My Grandma’s friend Delia



My grandma was Ukrainian.

She had a best friend I remember

her name was Delia or Adelia.

She was Italian. Or as my

Grandma said Eyetalun.

The people who lived

in their own part of

town, by their

own choice.

Big houses.



Delia, or Adelia, and her hubby Tony.

I remember her cookies. The snacks.

I remember going to water her

flowers when they went away

for part of the summer.

There were SO MANY.

Their yard full and

steep. And bright.

I remember

her smile.


In the valleys of BC they seemed very far.

Farm from the sunny hills of their homeland.

Their accents not so different, to me,

from my own Grandma’s sound.

They were brazen, Catholic, but

Grandma loved them anyway

her prejudices put aside for

her one dear friend.  It

was a different time.

When outside of

the culture or

church could

mean a NO

to being

a friend.


I remember them playing cards.  Drinking rum

and coke. Laughing in low voices at grown up jokes.

I’m sure some were quite dirty, but not SO

dirty as to be a sin. Just a little bit on the

side of naughty. By today’s standards

they would be quite tame, even PG.

But back then – WOW! And it was

a time when you dressed up

to go out. And did they

love to dress up.

And there was

music too!


Delia, or Adelia, and her husband Tony,  moved.

Once maybe, or twice, and the yard rivalry went wild.

Grandma and her had to out-do each other.

Blooms and greens, planters and white

plastic animals. Each yard louder.

Like a visual polka dancing

across town to a singular

floral beat, blending

both cultures,



For dVerse we travel to all things Italian. Which brought me to my Grandma. While serving treats to the card players tonight I remembered being her helper serving at her card parties as a child. I felt so grown up. So important. Keeping the plates full and hearing the laughter. The best thing was, of course, that they forgot to send me to bed!  I stayed up until I was too tired and made my own bedtime.  I hope you enjoyed this, and I hope you stop by and enjoy the other poets and their poetry.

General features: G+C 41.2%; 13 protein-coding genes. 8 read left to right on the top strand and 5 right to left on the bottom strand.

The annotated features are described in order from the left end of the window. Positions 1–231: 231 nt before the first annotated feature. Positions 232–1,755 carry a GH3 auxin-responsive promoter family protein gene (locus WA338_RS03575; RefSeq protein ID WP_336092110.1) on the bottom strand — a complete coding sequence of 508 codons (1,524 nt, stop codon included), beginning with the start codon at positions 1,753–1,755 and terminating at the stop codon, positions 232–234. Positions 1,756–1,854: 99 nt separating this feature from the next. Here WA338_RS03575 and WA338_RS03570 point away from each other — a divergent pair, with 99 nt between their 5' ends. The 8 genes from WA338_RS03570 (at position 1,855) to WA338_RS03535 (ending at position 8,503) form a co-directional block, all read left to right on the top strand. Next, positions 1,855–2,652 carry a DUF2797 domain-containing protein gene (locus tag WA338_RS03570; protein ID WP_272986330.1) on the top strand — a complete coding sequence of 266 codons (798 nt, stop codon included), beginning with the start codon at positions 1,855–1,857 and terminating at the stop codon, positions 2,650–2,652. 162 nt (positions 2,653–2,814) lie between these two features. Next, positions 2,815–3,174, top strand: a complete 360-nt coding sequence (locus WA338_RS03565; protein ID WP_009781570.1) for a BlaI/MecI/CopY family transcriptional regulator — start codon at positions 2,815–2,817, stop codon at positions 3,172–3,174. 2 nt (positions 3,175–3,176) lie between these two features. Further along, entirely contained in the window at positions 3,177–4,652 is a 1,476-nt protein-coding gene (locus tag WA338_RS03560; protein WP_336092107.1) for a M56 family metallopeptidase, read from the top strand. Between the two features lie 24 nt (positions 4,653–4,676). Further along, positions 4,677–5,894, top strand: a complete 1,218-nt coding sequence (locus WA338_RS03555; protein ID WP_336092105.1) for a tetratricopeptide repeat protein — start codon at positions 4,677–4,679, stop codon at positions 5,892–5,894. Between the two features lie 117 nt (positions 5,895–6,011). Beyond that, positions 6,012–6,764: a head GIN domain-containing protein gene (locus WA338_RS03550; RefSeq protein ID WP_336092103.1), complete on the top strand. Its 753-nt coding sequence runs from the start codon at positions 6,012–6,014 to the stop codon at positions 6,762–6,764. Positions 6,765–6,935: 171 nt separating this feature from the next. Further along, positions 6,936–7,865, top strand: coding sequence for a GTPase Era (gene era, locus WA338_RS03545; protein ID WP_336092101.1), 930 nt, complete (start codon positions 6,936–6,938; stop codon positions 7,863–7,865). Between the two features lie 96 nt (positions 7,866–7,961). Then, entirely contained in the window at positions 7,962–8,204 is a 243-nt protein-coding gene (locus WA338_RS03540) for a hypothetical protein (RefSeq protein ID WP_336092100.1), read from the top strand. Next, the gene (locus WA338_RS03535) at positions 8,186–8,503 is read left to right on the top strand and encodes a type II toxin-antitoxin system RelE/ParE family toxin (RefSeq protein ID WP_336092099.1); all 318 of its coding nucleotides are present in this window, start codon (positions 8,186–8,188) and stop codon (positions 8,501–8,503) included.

1. brian miller said,

    October 14, 2013 at 1:13 am

    ha. visual polka dancing…its pretty cool how life brings together friends even across cultural norms…she sounds like a fun lady…well i guess both of them…some cool memories shanyn

    • shanyns said,

      October 14, 2013 at 1:29 am

      Thanks Brian! They were cool ladies – in some ways so very different and yet when it came to cooking and planting flowers they were soul sisters before we even knew what that meant! 🙂

  2. Grace said,

    October 14, 2013 at 1:32 am

    Those are precious memories ~ Playing cards, hey ~ I remember my folks playing majhong in the afternoons ~ Have a lovely thanksgiving ~

    • shanyns said,

      October 14, 2013 at 1:53 am

      🙂 Love those memories. Happy Thanksgiving to you too!

  3. claudia said,

    October 14, 2013 at 3:48 am

    smiles…cool when the grown ups are so busy that they forget to send the kids to bed – i can imagine how much fun it must have been… cool as well on their friendship across social barriers and how they inspired each other as well

  4. Gabriella said,

    October 14, 2013 at 6:57 am

    I enjoyed reading the portraits you drew of your grandma and her friend, the music, games, drinks. “her prejudices put aside for / her one dear friend.” – a lovely line.

  5. Miriam E. said,

    October 14, 2013 at 9:30 am

    ha, quite a character you introduce to us here… love the imagery and the way you displayed it… cascades down the page, wonderful. love the ‘loud yards’!! beautiful.

  6. October 14, 2013 at 5:59 pm

    Your imagery is so breath-taking and your words have a character to them that makes the reader have a full of imagination. 🙂

  7. October 14, 2013 at 8:28 pm

    What a heart warming story… smeill and taste Italian.. and that rivalry.. I can see those gardens.. amazing and fun read (and I love the lines about those dirty jokes.)

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